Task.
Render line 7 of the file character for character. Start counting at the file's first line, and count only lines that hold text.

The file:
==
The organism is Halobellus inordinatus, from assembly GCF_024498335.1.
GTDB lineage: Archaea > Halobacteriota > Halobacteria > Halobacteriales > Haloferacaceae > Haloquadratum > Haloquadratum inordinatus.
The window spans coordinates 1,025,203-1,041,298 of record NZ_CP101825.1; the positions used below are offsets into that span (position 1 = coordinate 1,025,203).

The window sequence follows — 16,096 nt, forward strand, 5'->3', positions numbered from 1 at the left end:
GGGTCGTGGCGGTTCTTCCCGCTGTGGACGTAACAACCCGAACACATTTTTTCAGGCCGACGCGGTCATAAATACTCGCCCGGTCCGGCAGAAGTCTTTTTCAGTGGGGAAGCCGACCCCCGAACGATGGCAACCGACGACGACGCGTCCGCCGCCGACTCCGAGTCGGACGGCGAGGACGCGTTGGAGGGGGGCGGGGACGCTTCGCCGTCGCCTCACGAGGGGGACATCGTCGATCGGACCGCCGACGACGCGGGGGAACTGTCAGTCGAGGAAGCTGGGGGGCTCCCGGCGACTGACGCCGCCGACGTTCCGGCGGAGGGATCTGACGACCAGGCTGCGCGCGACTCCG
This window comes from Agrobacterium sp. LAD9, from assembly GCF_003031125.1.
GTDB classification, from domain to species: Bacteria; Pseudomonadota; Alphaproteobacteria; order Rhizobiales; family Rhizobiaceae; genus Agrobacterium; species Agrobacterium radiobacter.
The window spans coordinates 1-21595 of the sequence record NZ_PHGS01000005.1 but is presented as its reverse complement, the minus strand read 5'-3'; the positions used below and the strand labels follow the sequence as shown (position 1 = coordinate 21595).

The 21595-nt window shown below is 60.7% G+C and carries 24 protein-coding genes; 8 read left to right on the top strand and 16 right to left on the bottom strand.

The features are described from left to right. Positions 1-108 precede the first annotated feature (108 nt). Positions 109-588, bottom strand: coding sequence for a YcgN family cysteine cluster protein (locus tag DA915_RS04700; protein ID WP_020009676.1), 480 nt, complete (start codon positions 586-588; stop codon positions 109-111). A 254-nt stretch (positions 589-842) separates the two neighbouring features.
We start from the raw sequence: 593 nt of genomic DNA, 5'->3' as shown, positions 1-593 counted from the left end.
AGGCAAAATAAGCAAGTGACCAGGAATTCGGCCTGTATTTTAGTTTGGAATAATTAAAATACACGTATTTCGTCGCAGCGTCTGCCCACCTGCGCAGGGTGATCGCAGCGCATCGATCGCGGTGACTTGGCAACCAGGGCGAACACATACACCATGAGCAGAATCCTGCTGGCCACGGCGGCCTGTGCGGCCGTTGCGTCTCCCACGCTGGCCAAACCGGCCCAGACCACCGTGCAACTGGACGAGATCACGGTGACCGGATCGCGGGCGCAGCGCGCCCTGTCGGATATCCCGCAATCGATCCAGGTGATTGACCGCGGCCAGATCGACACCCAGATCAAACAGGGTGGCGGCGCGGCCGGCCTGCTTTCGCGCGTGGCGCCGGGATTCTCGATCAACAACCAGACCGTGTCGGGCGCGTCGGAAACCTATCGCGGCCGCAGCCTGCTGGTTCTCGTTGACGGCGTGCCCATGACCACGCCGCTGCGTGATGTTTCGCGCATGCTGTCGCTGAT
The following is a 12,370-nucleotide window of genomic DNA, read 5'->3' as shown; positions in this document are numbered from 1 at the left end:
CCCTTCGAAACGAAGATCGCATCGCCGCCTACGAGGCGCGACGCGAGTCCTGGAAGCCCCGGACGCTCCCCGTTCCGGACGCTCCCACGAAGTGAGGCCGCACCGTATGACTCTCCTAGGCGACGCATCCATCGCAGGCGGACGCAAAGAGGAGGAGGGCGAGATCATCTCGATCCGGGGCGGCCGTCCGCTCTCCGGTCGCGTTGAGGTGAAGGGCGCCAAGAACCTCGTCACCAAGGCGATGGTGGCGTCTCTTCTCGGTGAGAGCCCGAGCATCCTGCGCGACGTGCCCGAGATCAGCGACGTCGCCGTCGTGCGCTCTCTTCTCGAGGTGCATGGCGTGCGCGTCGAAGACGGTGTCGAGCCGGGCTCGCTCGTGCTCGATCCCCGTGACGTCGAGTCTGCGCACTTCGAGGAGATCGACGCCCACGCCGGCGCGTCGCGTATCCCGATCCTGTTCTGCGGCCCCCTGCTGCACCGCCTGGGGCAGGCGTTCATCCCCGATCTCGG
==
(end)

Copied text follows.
GTDB classification, from domain to species: Bacteria; Pseudomonadota; Alphaproteobacteria; order Rhizobiales; family Rhizobiaceae; genus Agrobacterium; species Agrobacterium radiobacter.